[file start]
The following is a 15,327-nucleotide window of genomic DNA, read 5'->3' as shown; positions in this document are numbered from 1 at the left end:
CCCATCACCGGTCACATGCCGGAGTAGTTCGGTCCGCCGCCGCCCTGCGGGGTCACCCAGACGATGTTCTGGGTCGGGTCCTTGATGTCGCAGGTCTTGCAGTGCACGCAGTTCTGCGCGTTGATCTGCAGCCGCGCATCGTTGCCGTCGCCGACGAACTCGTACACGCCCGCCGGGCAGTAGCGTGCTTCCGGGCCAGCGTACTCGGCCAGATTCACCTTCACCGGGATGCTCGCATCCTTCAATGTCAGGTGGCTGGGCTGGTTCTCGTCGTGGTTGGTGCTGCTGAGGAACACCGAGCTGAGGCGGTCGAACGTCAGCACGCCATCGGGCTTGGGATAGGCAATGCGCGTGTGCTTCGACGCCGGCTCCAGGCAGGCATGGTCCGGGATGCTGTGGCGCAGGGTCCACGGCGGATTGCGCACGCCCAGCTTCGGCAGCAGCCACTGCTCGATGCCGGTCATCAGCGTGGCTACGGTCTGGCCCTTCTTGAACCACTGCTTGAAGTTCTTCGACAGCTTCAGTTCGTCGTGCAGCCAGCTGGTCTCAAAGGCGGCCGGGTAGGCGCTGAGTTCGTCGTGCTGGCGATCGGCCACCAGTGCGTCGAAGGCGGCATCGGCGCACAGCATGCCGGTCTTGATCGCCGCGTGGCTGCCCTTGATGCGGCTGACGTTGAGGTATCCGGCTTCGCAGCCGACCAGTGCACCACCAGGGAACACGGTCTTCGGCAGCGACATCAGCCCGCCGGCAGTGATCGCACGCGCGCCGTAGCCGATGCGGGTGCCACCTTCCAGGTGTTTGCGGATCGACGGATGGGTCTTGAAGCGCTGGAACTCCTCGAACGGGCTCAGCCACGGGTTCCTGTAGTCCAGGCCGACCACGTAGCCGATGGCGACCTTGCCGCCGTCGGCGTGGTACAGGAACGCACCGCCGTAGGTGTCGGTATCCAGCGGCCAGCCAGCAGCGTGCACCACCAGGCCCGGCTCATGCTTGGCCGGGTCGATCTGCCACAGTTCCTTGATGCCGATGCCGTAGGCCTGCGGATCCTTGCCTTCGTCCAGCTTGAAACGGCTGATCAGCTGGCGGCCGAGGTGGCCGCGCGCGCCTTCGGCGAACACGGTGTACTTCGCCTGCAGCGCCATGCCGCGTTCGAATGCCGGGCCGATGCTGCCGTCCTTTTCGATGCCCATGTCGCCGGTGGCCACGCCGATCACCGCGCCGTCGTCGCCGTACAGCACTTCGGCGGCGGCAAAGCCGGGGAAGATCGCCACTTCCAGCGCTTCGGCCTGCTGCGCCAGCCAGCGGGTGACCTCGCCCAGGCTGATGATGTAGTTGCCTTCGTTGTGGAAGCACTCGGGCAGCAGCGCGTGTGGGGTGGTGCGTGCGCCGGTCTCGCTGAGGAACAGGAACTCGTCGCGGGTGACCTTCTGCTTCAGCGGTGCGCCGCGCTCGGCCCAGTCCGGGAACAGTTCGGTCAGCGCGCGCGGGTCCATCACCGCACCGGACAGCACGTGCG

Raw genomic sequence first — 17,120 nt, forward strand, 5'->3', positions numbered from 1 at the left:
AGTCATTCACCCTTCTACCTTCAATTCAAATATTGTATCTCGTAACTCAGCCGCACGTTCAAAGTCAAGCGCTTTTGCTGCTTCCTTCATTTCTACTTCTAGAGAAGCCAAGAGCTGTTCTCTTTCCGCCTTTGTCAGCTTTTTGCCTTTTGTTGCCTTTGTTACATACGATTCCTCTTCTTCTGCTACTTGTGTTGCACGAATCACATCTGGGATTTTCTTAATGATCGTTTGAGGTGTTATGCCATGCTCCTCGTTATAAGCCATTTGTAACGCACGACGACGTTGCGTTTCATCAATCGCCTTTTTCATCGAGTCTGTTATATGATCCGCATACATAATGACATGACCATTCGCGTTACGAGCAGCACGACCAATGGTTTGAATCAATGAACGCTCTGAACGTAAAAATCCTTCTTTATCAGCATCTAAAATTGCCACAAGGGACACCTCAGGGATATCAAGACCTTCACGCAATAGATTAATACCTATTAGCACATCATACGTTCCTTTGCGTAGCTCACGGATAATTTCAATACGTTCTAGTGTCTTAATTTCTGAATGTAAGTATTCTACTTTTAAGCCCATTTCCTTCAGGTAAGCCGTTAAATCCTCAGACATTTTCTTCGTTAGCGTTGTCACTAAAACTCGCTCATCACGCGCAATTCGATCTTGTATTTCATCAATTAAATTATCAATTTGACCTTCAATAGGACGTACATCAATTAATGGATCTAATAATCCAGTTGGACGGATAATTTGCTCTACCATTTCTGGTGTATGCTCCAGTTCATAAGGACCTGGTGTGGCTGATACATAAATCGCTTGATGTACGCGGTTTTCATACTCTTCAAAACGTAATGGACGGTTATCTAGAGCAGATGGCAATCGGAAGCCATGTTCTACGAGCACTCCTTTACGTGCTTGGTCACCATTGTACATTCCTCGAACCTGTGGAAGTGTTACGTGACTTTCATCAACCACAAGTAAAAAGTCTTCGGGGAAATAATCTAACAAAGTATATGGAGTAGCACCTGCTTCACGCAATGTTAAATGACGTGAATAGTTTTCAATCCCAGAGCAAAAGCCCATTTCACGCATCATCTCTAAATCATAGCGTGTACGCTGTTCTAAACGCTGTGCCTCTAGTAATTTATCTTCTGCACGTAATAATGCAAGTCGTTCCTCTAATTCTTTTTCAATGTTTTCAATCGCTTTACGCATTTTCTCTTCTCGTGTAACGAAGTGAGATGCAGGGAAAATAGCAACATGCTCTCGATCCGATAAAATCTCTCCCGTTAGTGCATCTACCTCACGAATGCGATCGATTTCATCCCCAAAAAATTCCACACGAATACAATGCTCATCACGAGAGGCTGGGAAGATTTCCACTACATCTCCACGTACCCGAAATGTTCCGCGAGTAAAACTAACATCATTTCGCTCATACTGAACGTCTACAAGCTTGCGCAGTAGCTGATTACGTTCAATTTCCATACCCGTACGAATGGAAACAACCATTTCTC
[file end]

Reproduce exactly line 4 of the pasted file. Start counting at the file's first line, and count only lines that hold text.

AGTCATTCACCCTTCTACCTTCAATTCAAATATTGTATCTCGTAACTCAGCCGCACGTTCAAAGTCAAGCGCTTTTGCTGCTTCCTTCATTTCTACTTCTAGAGAAGCCAAGAGCTGTTCTCTTTCCGCCTTTGTCAGCTTTTTGCCTTTTGTTGCCTTTGTTACATACGATTCCTCTTCTTCTGCTACTTGTGTTGCACGAATCACATCTGGGATTTTCTTAATGATCGTTTGAGGTGTTATGCCATGCTCCTCGTTATAAGCCATTTGTAACGCACGACGACGTTGCGTTTCATCAATCGCCTTTTTCATCGAGTCTGTTATATGATCCGCATACATAATGACATGACCATTCGCGTTACGAGCAGCACGACCAATGGTTTGAATCAATGAACGCTCTGAACGTAAAAATCCTTCTTTATCAGCATCTAAAATTGCCACAAGGGACACCTCAGGGATATCAAGACCTTCACGCAATAGATTAATACCTATTAGCACATCATACGTTCCTTTGCGTAGCTCACGGATAATTTCAATACGTTCTAGTGTCTTAATTTCTGAATGTAAGTATTCTACTTTTAAGCCCATTTCCTTCAGGTAAGCCGTTAAATCCTCAGACATTTTCTTCGTTAGCGTTGTCACTAAAACTCGCTCATCACGCGCAATTCGATCTTGTATTTCATCAATTAAATTATCAATTTGACCTTCAATAGGACGTACATCAATTAATGGATCTAATAATCCAGTTGGACGGATAATTTGCTCTACCATTTCTGGTGTATGCTCCAGTTCATAAGGACCTGGTGTGGCTGATACATAAATCGCTTGATGTACGCGGTTTTCATACTCTTCAAAACGTAATGGACGGTTATCTAGAGCAGATGGCAATCGGAAGCCATGTTCTACGAGCACTCCTTTACGTGCTTGGTCACCATTGTACATTCCTCGAACCTGTGGAAGTGTTACGTGACTTTCATCAACCACAAGTAAAAAGTCTTCGGGGAAATAATCTAACAAAGTATATGGAGTAGCACCTGCTTCACGCAATGTTAAATGACGTGAATAGTTTTCAATCCCAGAGCAAAAGCCCATTTCACGCATCATCTCTAAATCATAGCGTGTACGCTGTTCTAAACGCTGTGCCTCTAGTAATTTATCTTCTGCACGTAATAATGCAAGTCGTTCCTCTAATTCTTTTTCAATGTTTTCAATCGCTTTACGCATTTTCTCTTCTCGTGTAACGAAGTGAGATGCAGGGAAAATAGCAACATGCTCTCGATCCGATAAAATCTCTCCCGTTAGTGCATCTACCTCACGAATGCGATCGATTTCATCCCCAAAAAATTCCACACGAATACAATGCTCATCACGAGAGGCTGGGAAGATTTCCACTACATCTCCACGTACCCGAAATGTTCCGCGAGTAAAACTAACATCATTTCGCTCATACTGAACGTCTACAAGCTTGCGCAGTAGCTGATTACGTTCAATTTCCATACCCGTACGAATGGAAACAACCATTTCTC